Energy executive at USC to discuss power delivery
Just how will electricity be produced and delivered to South Carolina customers and the rest of the nation in the next five years, 10 years, 50 years? That is what Duke Energy’s Jim L. Stanley needs to know.
Stanley is senior vice president of power delivery and has oversight of the electric transmission and distribution systems for Duke Energy’s five-state service area, including North Carolina, South Carolina, Indiana, Ohio and Kentucky.
He will speak at the USC campus about the challenges and the unknowns of modernizing the electric power grid. His talk, “Wired for a Sustainable Energy Future: Modernizing our Grid and Empowering our Leaders,” will be at 3:15 p.m. Oct. 6 in Swearingen Engineering Center’s Amoco Hall at the University of South Carolina.
Stanley also will offer a perspective on the leadership attributes necessary to make long-term plans a reality.
His visit is part of the University of South Carolina and Duke Energy’s Executive-in-Residence Program, which is bringing to USC some of Duke Energy’s top executives from the fields of energy and environmental policy, economic development, power distribution and delivery, communications and government and regulatory affairs.
USC Provost Michael Amiridis said the partnership with Duke Energy is an outstanding example of a public-private partnership to foster leadership and energy sustainability.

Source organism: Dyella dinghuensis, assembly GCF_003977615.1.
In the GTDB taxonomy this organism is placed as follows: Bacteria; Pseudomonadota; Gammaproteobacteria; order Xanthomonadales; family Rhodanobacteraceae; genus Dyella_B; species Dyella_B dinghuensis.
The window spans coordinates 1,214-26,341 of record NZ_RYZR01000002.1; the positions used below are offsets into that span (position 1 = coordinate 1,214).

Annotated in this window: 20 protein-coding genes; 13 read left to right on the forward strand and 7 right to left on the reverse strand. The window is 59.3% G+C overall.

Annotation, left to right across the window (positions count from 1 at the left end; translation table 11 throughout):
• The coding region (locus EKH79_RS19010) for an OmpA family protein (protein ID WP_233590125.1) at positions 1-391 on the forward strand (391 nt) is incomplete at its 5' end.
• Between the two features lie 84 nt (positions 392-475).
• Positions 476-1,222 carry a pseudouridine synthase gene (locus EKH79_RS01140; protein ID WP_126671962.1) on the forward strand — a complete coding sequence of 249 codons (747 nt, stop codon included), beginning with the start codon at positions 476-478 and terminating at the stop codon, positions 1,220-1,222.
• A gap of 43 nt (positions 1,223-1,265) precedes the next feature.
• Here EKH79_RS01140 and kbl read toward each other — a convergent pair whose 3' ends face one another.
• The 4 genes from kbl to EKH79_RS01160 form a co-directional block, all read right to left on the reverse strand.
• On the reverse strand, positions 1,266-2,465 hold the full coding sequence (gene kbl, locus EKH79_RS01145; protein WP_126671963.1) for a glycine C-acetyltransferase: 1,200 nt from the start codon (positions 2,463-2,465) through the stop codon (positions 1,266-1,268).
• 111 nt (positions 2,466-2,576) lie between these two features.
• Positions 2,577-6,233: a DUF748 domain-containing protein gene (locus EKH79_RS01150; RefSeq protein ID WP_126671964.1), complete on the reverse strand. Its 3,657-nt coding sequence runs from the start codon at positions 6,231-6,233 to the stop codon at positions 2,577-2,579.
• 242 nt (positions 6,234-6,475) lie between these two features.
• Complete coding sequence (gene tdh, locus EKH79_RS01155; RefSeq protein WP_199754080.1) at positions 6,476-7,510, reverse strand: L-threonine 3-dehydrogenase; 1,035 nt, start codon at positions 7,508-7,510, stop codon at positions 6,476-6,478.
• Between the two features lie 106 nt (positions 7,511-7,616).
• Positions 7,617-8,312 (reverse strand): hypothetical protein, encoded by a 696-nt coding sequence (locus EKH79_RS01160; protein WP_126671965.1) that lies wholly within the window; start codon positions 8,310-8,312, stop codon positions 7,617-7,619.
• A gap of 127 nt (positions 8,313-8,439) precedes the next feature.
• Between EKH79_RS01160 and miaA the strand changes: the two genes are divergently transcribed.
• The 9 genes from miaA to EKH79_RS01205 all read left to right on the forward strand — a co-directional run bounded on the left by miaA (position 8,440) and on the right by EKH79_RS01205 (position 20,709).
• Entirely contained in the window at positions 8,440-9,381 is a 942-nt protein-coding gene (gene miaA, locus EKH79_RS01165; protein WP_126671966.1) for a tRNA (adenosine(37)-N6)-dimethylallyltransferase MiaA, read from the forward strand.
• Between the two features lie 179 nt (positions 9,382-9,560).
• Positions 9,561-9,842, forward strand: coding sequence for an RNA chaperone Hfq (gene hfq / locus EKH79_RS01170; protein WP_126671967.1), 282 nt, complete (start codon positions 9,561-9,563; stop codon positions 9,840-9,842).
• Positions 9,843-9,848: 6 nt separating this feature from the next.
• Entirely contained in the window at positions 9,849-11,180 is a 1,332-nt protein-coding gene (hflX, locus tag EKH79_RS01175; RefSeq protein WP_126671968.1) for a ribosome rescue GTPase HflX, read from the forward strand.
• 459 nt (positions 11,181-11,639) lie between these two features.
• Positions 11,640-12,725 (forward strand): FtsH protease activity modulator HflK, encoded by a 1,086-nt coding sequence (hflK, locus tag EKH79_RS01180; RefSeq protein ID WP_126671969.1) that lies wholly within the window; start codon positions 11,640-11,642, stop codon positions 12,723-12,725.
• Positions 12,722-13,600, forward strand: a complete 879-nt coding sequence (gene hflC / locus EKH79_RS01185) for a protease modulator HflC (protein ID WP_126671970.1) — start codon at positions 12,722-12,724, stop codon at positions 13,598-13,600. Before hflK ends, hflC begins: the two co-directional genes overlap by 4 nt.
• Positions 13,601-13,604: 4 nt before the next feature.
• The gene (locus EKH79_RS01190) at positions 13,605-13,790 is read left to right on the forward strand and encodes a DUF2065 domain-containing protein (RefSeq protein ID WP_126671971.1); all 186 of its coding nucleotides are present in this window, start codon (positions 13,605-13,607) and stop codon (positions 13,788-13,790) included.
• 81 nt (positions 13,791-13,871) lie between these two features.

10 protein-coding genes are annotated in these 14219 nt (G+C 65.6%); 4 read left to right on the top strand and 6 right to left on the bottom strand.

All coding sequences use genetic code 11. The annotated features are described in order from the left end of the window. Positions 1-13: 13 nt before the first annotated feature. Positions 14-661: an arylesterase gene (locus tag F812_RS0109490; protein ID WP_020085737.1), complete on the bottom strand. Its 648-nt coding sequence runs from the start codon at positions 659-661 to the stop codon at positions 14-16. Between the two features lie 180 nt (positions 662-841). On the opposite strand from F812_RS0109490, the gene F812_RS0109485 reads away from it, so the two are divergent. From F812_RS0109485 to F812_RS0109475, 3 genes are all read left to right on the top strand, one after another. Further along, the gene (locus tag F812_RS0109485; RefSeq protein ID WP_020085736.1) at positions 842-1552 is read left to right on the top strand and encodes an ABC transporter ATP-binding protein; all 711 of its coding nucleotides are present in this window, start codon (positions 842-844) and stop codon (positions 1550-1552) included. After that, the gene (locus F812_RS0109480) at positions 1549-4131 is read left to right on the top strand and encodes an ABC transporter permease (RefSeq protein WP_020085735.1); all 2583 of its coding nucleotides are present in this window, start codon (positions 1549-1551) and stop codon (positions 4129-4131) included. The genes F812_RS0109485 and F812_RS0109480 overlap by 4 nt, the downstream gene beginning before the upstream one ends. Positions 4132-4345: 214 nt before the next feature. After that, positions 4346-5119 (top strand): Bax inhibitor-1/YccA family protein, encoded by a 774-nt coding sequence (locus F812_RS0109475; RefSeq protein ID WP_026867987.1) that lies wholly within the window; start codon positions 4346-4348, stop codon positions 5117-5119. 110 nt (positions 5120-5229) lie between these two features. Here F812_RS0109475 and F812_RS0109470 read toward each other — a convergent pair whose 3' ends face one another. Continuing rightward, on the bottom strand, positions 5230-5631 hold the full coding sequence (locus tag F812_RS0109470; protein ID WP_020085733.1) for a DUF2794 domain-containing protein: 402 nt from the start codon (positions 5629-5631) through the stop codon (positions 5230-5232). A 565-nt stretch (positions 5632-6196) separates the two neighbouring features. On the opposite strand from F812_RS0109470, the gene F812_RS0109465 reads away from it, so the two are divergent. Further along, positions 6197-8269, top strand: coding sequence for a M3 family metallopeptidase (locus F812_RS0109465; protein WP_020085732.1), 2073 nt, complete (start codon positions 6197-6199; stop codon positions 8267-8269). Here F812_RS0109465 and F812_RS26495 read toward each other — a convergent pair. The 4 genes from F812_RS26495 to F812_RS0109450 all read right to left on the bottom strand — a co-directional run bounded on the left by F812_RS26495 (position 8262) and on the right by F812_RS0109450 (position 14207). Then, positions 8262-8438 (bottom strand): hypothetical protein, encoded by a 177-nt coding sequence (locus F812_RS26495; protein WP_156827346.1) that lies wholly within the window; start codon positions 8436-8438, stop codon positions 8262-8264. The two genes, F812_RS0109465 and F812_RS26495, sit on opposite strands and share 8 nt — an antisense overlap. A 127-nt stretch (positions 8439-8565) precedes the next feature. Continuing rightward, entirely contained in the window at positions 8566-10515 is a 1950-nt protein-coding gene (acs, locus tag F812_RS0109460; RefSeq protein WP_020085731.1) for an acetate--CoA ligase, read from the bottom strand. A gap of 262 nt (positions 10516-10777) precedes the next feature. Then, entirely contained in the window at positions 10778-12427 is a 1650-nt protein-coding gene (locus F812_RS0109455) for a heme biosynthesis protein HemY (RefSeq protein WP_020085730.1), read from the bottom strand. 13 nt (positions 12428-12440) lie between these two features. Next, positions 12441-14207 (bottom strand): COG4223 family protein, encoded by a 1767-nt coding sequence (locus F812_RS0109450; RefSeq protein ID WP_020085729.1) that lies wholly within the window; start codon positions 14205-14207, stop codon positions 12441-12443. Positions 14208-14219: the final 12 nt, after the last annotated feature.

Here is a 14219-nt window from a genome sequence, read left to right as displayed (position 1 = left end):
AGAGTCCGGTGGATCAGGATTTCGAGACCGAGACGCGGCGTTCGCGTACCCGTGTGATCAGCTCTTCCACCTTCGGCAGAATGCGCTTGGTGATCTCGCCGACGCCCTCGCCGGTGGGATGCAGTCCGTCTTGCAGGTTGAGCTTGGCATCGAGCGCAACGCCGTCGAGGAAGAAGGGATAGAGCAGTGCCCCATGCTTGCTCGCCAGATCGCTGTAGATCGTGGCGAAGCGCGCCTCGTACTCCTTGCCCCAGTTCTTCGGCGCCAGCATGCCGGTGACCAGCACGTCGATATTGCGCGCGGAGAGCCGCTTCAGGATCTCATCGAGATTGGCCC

“As one of the largest power companies in the United States, Duke Energy has consistently demonstrated leadership in the area of sustainability,” Amiridis said. “By inviting their executives to spend time on campus to interact with students and faculty, we expect to help our students and faculty expand their understanding of these complex themes and, hopefully, come away with an enhanced appreciation of the critical importance of leadership and sustainability for success in the global marketplace.”
Catherine Heigel, president of Duke Energy South Carolina, said Duke Energy is pleased to collaborate with USC on developing leaders for the energy sector.
“Duke Energy is committed to serving customers and communities in a way that is affordable, reliable and environmentally responsible – a difficult assignment that we take very seriously,” Heigel said. “We are excited to collaborate with the University of South Carolina to develop the energy leaders of the future who will balance these important objectives over the next several decades.”
The Leadership in Sustainability Program is the first of its kind at USC.
“Leadership is an increasingly important trait for individuals to have if they are going to be successful in any endeavor they choose,” Amiridis said. “By addressing topics such as responsibility and integrity within the broader realm of sustainability, the Leadership in Sustainability Program complements the Carolina Leadership Initiative and is one more way that our students can gain valuable preparation for life after Carolina.”
The program continues through February with executives scheduled to visit the campus, speak to undergraduate and graduate students, tour research facilities, talk with faculty and administrators and deliver a public lecture. Each executive will be hosted by a college whose academic offerings match the visiting executive’s background and experience.
Stanley is being hosted by the College of Engineering and Computing.
News and Internal Communications